In concept, the Lahore Mass Transit System had everyone excited. Although prematurely, many Lahoris felt that it would be something along the lines of a proper tramway network that could later be extended to reach into various parts of the city. But with all these high expectations, the launch of the Lahore “Metro Bus” project was a little disappointing.

What our Chief Minister essentially did was to carve up half the city to build out a piece of road on which a bus could run uninterrupted. Something similar could also have been achieved with stricter traffic rules and a separate bus lane.

Also, the Turkish mass transit that the system was meant to emulate is a tram that runs on a specific track, not an ordinary red bus driven on the road. Engineers would better be able to comment on this, but, perhaps, the feasibility reports for such a project would not be rosy.

In all likelihood, the “mass transit” project was a tramway project that later switched to a bus system in the light of political expediency. This is reminiscent of the Lahore-Islamabad Motorway, which was completed with fewer lanes, but which won everyone’s hearts because no politician can bank a highway. That is obviously true; politicians cannot pack up roads and take them away at the end of a term. But voters need to think more strategically: the question is not whether laptops, or roads, or public transport systems are fungible, but whether they are even needed.

Two years of teaching Public Economics had me harping on that the choice of public goods depends on the social welfare function. In other words, politicians decide what to invest in based on which project yields the greatest increase in social welfare. Or, on what citizens need the most. In an energy deprived province, with the overwhelming shortage of both electricity and gas, that should not be hard to figure. But who will notice money channelled into research initiatives for creative energy solutions, or in building better transmission networks, particularly when such projects take years to mature?

The world of the social welfare function is, therefore, only confined to textbooks. We, as voters, need a more refined analytical lens. Leaders are not trying to maximise social efficiency, but are more interested in maximising political efficiency. With re-election the main objective, politicians only want to invest in projects that will maximise their votes. Such projects are obviously those that the public will be most likely to immediately observe and to remember. And what could beat a bright red air-conditioned bus and first-time escalator rides?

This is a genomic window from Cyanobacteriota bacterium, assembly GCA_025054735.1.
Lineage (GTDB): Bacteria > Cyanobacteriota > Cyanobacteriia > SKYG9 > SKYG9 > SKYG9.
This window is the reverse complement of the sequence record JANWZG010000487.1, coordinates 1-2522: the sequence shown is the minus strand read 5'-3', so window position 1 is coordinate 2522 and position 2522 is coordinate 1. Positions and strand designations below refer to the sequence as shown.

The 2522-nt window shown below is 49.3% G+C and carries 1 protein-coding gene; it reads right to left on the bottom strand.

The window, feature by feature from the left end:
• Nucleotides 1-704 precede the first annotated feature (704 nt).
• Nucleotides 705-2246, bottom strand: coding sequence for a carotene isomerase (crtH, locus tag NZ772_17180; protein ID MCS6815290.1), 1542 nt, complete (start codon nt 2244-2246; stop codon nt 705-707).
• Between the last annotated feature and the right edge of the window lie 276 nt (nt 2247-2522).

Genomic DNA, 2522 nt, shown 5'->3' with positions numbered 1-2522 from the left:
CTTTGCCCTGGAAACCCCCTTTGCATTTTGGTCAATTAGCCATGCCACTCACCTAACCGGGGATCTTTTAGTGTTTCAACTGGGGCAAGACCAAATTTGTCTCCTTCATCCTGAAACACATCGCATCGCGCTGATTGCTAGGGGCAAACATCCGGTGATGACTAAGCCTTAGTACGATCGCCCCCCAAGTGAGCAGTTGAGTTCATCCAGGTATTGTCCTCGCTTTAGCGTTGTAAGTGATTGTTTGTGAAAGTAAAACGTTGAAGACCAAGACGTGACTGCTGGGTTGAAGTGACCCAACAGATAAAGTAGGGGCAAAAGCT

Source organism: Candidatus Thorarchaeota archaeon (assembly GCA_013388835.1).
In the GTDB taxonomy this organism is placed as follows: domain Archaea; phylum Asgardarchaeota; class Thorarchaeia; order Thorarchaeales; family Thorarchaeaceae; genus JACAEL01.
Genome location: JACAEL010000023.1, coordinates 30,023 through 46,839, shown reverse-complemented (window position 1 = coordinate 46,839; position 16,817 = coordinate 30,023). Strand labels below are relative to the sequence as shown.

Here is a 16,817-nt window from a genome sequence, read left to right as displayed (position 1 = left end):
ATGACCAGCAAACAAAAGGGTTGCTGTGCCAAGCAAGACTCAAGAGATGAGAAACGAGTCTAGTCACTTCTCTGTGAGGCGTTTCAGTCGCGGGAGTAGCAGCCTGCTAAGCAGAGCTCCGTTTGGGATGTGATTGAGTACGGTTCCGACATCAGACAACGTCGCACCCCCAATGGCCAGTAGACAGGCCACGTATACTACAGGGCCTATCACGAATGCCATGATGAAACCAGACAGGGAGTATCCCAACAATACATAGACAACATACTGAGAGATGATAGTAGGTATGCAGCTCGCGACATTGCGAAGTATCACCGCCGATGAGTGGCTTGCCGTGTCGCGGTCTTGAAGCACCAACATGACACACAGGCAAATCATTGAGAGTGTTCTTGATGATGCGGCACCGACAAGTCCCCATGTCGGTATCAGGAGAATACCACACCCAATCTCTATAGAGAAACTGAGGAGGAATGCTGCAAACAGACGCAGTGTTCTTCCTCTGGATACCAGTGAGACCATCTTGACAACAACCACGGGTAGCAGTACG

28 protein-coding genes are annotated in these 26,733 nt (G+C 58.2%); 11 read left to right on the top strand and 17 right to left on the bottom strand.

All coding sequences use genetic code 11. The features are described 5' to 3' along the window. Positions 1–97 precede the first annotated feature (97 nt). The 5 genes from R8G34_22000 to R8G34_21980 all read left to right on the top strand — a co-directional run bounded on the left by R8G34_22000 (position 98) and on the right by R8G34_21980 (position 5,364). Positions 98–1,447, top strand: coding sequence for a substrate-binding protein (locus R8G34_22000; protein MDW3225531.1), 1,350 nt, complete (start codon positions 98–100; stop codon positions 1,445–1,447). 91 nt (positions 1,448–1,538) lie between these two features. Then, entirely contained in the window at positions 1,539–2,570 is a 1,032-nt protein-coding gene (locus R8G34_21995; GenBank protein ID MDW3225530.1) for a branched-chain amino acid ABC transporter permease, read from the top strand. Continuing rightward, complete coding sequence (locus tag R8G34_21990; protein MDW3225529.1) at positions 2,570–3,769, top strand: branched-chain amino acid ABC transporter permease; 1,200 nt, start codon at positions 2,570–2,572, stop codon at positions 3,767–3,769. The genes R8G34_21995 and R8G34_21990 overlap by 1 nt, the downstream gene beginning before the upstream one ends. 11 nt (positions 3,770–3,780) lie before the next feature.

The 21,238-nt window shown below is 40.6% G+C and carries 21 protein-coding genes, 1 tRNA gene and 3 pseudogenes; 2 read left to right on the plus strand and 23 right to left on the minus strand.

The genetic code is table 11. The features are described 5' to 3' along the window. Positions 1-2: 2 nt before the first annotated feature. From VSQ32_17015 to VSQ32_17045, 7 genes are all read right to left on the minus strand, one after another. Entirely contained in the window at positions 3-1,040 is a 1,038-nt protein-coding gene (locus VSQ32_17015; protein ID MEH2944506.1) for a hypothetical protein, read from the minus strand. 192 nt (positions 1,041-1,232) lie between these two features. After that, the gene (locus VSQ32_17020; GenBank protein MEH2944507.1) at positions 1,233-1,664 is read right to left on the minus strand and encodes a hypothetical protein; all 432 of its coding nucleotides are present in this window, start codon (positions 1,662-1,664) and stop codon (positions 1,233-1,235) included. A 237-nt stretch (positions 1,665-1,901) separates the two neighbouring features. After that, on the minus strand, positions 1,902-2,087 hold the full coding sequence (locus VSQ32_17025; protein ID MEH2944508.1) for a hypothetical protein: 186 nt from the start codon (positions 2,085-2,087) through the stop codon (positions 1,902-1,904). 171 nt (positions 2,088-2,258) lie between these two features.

I would not be very surprised if Shahbaz Sharif climbs up the ranks because of the Metro Bus project. But after five despairing years of democracy, it is important to understand the politicians’ strategic actions, rather than play right into their hands. The bus is something that will likely change the commuting life of many people directly. It is also something that Lahoris will see on the road every day as a shiny, ever-present reminder of something new, meant to be interpreted as a sign of progress delivered.

At the same time, although the bus is important, it is not as important as other aspects of Lahori life. It is not a substitute for 18 hours of loadshedding in the summers. It will not make work any more profitable for most Lahoris forced to work their way around electricity hours. It will not be a respite from irregular bouts of violence, or unemployment or heat. Yes, it may make CNG waiting lines smaller. It may also, if only to an extent, reduce traffic on the roads. It will, indeed, improve social welfare, but it is not the most efficient way to do so, nor will it lead to the greatest improvement.

The PML-N, or Shahbaz Sharif, cannot take the bus home. But they can get re-elected into government. I am not saying they shouldn’t be, but just that we shouldn’t let our votes be overshadowed by a new bus. Strategic politicians need to be countered with strategic, informed voters. Take the Metro Bus/Mass Transit for what it is, and not more.

That is all.

The writer holds a Master’s in Economics for Development from Oxford University, and is reading for a PhD in Politics at NYU. Email: